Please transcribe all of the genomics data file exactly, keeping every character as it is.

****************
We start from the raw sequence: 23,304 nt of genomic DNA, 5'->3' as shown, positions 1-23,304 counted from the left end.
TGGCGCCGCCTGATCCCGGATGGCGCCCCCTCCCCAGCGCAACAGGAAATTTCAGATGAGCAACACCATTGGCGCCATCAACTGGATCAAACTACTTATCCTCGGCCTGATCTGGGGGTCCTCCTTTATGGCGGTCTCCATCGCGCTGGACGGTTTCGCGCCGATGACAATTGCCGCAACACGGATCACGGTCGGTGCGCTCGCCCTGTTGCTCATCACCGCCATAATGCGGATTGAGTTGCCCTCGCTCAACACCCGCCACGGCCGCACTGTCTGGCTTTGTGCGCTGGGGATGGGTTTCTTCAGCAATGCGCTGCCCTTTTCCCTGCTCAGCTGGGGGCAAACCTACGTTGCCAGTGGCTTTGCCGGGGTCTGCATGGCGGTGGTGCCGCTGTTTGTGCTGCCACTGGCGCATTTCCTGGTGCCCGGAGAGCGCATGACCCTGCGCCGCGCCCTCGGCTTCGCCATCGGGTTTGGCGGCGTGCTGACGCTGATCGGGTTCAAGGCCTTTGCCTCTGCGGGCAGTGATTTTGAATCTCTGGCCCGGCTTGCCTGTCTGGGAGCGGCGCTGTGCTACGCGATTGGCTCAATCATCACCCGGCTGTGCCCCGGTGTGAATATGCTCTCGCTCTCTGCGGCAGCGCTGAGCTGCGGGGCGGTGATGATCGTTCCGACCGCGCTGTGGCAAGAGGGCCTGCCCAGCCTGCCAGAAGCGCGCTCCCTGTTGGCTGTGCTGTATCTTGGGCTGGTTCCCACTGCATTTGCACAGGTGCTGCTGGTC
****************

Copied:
We start from the raw sequence: 23,304 nt of genomic DNA, 5'->3' as shown, positions 1-23,304 counted from the left end.
TGGCGCCGCCTGATCCCGGATGGCGCCCCCTCCCCAGCGCAACAGGAAATTTCAGATGAGCAACACCATTGGCGCCATCAACTGGATCAAACTACTTATCCTCGGCCTGATCTGGGGGTCCTCCTTTATGGCGGTCTCCATCGCGCTGGACGGTTTCGCGCCGATGACAATTGCCGCAACACGGATCACGGTCGGTGCGCTCGCCCTGTTGCTCATCACCGCCATAATGCGGATTGAGTTGCCCTCGCTCAACACCCGCCACGGCCGCACTGTCTGGCTTTGTGCGCTGGGGATGGGTTTCTTCAGCAATGCGCTGCCCTTTTCCCTGCTCAGCTGGGGGCAAACCTACGTTGCCAGTGGCTTTGCCGGGGTCTGCATGGCGGTGGTGCCGCTGTTTGTGCTGCCACTGGCGCATTTCCTGGTGCCCGGAGAGCGCATGACCCTGCGCCGCGCCCTCGGCTTCGCCATCGGGTTTGGCGGCGTGCTGACGCTGATCGGGTTCAAGGCCTTTGCCTCTGCGGGCAGTGATTTTGAATCTCTGGCCCGGCTTGCCTGTCTGGGAGCGGCGCTGTGCTACGCGATTGGCTCAATCATCACCCGGCTGTGCCCCGGTGTGAATATGCTCTCGCTCTCTGCGGCAGCGCTGAGCTGCGGGGCGGTGATGATCGTTCCGACCGCGCTGTGGCAAGAGGGCCTGCCCAGCCTGCCAGAAGCGCGCTCCCTGTTGGCTGTGCTGTATCTTGGGCTGGTTCCCACTGCATTTGCACAGGTGCTGCTGGTC